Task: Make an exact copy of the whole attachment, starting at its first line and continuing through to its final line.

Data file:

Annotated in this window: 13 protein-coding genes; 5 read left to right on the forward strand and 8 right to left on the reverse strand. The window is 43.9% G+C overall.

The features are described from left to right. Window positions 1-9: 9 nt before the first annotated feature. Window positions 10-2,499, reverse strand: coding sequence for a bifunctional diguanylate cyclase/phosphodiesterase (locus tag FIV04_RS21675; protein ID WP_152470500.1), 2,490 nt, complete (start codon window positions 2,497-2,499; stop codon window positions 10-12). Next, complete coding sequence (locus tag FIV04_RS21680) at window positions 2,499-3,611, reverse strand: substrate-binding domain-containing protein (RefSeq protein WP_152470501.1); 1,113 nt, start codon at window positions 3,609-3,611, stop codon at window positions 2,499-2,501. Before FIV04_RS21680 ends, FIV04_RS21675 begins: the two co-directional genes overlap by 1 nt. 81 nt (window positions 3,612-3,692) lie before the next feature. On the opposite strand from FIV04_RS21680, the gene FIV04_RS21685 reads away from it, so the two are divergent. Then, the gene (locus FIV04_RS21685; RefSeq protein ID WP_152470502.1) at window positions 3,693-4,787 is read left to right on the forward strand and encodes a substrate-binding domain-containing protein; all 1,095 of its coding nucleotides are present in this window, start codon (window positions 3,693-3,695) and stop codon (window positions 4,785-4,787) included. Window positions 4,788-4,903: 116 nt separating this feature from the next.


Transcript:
Annotated in this window: 13 protein-coding genes; 5 read left to right on the forward strand and 8 right to left on the reverse strand. The window is 43.9% G+C overall.

The features are described from left to right. Window positions 1-9: 9 nt before the first annotated feature. Window positions 10-2,499, reverse strand: coding sequence for a bifunctional diguanylate cyclase/phosphodiesterase (locus tag FIV04_RS21675; protein ID WP_152470500.1), 2,490 nt, complete (start codon window positions 2,497-2,499; stop codon window positions 10-12). Next, complete coding sequence (locus tag FIV04_RS21680) at window positions 2,499-3,611, reverse strand: substrate-binding domain-containing protein (RefSeq protein WP_152470501.1); 1,113 nt, start codon at window positions 3,609-3,611, stop codon at window positions 2,499-2,501. Before FIV04_RS21680 ends, FIV04_RS21675 begins: the two co-directional genes overlap by 1 nt. 81 nt (window positions 3,612-3,692) lie before the next feature. On the opposite strand from FIV04_RS21680, the gene FIV04_RS21685 reads away from it, so the two are divergent. Then, the gene (locus FIV04_RS21685; RefSeq protein ID WP_152470502.1) at window positions 3,693-4,787 is read left to right on the forward strand and encodes a substrate-binding domain-containing protein; all 1,095 of its coding nucleotides are present in this window, start codon (window positions 3,693-3,695) and stop codon (window positions 4,785-4,787) included. Window positions 4,788-4,903: 116 nt separating this feature from the next.